DeRosa began his musical journey at the age of six, with piano lessons. The next year, he picked up the violin. And then:

“When I was ten, I played the viola for the first time and just fell in love with it.”

DeRosa says he generally practices at least two to three hours per day, every day. He is part of Cranston East’s orchestra program, ensembles with the Rhode Island Philharmonic, and plays as a freelance performer for events and musical theater productions. He has also participated in the Tanglewood Youth Symphony with Boston University. With the addition of the Carnegie Hall National Youth Orchestra, his schedule will expand still further.

“I think my weekly practice hours, cumulative, will actually raise over the summer through that, like 50 hours a week,” he says. 

DeRosa attributes his success in no small part to mentors here in Cranston, and across Rhode Island.

“I've obviously had some really great musical development here at Cranston as with these wonderful teachers and the wonderful students who are here and making this musical community to give me a place to play,” he said. “Also to the Rhode Island Philharmonic Music School for really developing the musician that I am today. I don't think I would be who I am without them and without their support. And, above all, my private teacher at Boston University, Michelle LaCourse, who really helps me with these excerpts a lot and drilling these into me so that I can set myself apart from the other auditioners.”

Here in Cranston, DeRosa is one of hundreds of kids of all skill levels participating in the district’s music programs. Cranston East’s orchestra program includes one string orchestra, one chamber orchestra, and a guitar ensemble. The school also has a choir, a band and a percussion ensemble. Additionally, the career and tech programs at the high school include a music tech track, which focuses on production and audio engineering rather than performance. Students from anywhere in the state can transfer into that CTE program.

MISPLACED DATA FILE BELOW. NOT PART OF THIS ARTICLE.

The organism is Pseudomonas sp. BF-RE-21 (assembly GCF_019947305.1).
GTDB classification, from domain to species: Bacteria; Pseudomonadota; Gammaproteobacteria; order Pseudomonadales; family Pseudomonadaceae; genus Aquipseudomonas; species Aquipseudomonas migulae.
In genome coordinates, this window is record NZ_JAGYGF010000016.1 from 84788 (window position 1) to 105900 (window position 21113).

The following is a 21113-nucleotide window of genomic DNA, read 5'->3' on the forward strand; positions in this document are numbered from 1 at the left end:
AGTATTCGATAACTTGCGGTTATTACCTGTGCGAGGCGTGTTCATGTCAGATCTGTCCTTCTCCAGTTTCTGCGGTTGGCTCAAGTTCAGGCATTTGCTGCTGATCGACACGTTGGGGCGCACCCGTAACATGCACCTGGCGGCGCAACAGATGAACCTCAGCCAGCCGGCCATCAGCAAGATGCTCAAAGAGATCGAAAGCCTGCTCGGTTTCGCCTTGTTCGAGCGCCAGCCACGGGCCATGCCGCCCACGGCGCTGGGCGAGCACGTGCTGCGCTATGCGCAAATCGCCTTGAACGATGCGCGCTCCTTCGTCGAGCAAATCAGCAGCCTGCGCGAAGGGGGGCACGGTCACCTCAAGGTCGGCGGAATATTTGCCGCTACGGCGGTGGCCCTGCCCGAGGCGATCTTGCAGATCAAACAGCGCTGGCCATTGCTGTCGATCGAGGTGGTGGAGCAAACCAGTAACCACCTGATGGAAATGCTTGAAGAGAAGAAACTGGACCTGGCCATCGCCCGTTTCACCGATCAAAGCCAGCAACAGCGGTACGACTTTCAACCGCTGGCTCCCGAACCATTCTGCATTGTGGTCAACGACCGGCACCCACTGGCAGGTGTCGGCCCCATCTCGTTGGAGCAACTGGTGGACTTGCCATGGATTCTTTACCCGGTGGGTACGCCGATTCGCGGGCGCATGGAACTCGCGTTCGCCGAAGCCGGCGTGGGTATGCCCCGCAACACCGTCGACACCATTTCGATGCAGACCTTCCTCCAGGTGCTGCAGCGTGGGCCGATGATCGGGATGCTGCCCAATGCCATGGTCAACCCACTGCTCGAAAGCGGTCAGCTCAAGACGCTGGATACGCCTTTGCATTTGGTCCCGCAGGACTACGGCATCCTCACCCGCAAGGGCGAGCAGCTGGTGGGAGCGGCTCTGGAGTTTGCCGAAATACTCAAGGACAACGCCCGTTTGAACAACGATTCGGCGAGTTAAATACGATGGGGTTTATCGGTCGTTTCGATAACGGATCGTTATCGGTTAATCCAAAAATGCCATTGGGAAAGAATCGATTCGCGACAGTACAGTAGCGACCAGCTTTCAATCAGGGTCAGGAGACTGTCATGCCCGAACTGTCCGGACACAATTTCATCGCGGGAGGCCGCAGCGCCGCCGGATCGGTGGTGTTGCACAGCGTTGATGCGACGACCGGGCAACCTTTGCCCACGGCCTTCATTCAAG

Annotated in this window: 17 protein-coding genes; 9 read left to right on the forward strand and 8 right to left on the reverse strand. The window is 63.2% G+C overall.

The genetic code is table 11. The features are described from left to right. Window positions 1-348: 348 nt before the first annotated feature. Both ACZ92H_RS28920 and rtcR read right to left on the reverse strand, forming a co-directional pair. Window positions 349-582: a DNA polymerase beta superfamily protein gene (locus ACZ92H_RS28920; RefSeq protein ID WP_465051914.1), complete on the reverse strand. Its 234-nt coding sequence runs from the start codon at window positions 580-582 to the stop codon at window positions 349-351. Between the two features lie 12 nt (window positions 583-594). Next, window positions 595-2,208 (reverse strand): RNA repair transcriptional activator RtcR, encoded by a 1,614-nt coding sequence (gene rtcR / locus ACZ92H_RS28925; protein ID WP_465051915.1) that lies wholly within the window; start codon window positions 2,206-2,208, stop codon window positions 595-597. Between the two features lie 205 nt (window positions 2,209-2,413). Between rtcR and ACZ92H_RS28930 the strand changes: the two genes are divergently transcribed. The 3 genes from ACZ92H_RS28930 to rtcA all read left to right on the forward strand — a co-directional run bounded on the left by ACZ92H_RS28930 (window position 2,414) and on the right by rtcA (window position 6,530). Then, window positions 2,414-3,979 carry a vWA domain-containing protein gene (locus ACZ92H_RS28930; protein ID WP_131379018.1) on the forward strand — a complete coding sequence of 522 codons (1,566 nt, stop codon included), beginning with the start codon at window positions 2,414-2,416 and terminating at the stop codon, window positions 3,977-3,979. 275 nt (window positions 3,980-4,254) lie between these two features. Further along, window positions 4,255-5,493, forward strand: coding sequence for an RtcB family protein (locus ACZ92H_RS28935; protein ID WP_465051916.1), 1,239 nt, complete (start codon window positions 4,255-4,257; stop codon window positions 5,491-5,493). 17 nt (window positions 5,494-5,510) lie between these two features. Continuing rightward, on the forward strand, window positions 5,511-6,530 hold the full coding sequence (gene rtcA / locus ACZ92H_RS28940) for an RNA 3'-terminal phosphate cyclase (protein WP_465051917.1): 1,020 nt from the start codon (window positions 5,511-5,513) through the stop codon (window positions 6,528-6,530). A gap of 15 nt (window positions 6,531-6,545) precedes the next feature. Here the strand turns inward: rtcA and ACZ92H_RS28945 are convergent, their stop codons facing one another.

Emily Johnson, Program Supervisor of Music for Cranston Public Schools, spoke about how meaningful it can be to have students of all different skill levels working together to create music.

“It's a wonderful thing where you have a student who is going to be playing in a national orchestra, and then we have a kid who over the summer (says) my sister plays violin, I want to play violin too,” she said.

“And we have this mix of kids who still get to be a part of that same kind of community and same group in spite of the differences in their level of technique. They still get to be together, And that's kind of what public school music education it's about, at least on my end, is we welcome everybody and we take you where you are and we do our best to get you from where you are, to where you want to be.”

For DeRosa, following the summer spent with the youth orchestra, his practice time will shift to a new priority: college auditions.

“I'm going to pursue music performance, viola performance in particular, at a conservatory,”

 he said. “This year I've been going and doing visits and taking trial lessons with teachers and visiting their studio classes at the school to get a sense of what I like and what I don't like. And then next year, I will have an idea of what schools I want to apply to, so I will apply, do my pre-screenings, see what lab auditions I get as offers, and then hopefully by next spring, I'll have a decision of where I'll actually be.”

The Carnegie Hall National Youth Orchestra will be performing at Carnegie Hall in Manhattan on August 5 as part of World Orchestra Week. Cranston High School East will next be performing with the East Choir at the East auditorium on May 22.